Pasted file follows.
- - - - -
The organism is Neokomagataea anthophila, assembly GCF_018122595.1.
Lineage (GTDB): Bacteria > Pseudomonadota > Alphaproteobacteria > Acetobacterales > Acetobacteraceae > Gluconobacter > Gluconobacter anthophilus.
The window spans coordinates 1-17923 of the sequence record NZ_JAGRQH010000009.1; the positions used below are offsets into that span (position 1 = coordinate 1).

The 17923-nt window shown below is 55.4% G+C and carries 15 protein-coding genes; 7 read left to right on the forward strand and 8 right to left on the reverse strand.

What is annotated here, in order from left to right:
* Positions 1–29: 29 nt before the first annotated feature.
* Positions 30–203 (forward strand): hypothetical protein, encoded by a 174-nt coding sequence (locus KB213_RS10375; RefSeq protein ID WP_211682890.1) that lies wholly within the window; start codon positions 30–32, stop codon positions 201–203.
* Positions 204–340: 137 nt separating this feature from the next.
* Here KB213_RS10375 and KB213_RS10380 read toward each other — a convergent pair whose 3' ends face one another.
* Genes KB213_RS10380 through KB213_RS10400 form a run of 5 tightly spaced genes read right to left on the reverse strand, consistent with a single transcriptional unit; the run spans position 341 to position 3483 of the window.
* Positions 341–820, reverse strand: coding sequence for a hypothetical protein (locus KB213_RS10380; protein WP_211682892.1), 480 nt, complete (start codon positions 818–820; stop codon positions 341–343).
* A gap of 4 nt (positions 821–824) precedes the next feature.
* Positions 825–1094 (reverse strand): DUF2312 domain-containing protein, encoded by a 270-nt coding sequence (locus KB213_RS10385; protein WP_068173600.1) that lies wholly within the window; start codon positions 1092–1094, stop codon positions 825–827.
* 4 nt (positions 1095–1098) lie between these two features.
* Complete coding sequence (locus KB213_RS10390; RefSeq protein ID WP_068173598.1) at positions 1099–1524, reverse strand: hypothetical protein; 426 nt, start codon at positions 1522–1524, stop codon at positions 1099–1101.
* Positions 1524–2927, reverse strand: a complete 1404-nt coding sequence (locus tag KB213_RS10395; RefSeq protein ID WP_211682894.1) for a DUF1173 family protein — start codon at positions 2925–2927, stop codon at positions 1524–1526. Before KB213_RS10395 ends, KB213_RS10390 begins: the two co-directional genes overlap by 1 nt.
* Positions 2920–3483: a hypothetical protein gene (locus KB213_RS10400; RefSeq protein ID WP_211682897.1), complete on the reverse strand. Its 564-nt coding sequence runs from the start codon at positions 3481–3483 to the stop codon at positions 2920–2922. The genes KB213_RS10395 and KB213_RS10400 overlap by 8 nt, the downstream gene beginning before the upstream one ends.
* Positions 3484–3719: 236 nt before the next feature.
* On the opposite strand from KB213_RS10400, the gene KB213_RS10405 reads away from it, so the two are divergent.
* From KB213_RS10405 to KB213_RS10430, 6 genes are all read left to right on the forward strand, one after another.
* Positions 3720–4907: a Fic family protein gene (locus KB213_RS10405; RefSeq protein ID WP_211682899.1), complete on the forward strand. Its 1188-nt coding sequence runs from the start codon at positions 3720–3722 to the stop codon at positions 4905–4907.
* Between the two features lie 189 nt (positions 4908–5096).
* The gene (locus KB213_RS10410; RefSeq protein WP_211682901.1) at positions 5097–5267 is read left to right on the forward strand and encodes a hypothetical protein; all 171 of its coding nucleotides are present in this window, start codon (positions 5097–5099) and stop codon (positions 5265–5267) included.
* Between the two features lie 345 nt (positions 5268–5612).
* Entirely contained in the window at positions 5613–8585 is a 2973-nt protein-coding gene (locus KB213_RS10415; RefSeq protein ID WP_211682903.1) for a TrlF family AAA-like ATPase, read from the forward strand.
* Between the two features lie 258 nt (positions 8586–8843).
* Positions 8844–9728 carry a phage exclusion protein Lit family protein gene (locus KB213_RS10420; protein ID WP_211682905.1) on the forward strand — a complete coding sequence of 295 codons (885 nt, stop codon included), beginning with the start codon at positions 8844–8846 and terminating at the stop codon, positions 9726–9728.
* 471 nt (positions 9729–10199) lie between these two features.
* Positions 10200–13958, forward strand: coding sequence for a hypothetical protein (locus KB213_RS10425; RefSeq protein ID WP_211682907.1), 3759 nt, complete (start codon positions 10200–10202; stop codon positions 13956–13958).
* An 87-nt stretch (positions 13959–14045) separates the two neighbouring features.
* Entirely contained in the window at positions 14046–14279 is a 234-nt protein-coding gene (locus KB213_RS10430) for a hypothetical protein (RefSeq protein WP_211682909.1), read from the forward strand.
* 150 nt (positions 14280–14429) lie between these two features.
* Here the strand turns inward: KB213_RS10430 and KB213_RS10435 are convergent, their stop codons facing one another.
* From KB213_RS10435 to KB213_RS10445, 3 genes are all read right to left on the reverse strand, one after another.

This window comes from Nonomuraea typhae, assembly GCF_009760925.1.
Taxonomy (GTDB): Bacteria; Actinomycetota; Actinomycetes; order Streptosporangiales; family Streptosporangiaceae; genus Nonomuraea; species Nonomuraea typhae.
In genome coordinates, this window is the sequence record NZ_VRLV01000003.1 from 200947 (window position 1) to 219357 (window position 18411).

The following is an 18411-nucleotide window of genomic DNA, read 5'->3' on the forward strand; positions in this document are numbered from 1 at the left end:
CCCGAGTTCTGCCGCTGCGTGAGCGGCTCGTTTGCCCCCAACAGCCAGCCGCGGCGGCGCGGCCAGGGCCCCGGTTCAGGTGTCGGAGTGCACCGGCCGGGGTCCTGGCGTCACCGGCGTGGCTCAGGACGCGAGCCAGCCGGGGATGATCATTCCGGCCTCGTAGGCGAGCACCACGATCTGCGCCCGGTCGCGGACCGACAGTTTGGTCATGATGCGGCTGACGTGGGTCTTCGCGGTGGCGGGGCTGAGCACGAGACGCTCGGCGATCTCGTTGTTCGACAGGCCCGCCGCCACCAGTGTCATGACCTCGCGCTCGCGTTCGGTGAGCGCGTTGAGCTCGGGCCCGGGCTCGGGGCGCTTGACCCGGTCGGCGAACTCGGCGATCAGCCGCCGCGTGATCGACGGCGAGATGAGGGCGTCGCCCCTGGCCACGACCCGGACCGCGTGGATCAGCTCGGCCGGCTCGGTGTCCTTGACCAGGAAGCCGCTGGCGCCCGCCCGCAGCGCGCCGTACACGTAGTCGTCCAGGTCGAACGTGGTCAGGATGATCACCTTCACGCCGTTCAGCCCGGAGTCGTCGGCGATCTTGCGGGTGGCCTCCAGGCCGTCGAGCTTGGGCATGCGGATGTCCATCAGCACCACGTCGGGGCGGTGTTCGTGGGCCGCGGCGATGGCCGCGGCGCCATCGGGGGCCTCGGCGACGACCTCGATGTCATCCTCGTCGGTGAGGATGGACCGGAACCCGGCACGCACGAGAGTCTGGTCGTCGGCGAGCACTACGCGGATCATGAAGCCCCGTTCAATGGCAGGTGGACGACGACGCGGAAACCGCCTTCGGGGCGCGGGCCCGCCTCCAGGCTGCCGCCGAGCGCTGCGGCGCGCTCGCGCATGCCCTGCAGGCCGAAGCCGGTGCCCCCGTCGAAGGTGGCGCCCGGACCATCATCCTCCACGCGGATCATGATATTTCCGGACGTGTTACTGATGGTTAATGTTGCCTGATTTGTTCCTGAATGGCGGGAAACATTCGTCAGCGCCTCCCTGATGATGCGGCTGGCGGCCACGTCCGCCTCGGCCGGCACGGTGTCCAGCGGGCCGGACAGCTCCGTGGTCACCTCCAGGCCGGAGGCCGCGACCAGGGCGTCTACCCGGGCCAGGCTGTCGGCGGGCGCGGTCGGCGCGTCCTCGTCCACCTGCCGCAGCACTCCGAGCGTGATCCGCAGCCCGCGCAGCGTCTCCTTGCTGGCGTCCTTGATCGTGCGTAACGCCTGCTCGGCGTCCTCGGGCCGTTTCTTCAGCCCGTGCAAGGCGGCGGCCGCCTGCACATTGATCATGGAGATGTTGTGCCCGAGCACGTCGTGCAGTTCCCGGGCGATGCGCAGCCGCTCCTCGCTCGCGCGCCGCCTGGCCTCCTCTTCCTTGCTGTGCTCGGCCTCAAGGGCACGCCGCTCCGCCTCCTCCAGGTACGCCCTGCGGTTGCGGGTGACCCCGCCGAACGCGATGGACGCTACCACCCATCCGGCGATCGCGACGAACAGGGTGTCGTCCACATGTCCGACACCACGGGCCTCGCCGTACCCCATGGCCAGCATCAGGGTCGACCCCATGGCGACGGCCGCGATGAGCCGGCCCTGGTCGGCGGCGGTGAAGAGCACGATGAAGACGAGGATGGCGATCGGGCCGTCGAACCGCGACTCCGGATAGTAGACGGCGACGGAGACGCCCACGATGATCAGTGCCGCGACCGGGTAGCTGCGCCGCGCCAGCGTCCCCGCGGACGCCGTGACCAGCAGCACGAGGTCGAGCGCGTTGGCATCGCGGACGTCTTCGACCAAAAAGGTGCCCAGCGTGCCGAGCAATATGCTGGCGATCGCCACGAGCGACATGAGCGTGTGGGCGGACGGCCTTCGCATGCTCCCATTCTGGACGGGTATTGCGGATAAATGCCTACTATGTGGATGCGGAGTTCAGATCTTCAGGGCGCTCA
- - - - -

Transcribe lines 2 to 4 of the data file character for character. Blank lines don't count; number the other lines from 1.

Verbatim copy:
Lineage (GTDB): Bacteria > Pseudomonadota > Alphaproteobacteria > Acetobacterales > Acetobacteraceae > Gluconobacter > Gluconobacter anthophilus.
The window spans coordinates 1-17923 of the sequence record NZ_JAGRQH010000009.1; the positions used below are offsets into that span (position 1 = coordinate 1).

The 17923-nt window shown below is 55.4% G+C and carries 15 protein-coding genes; 7 read left to right on the forward strand and 8 right to left on the reverse strand.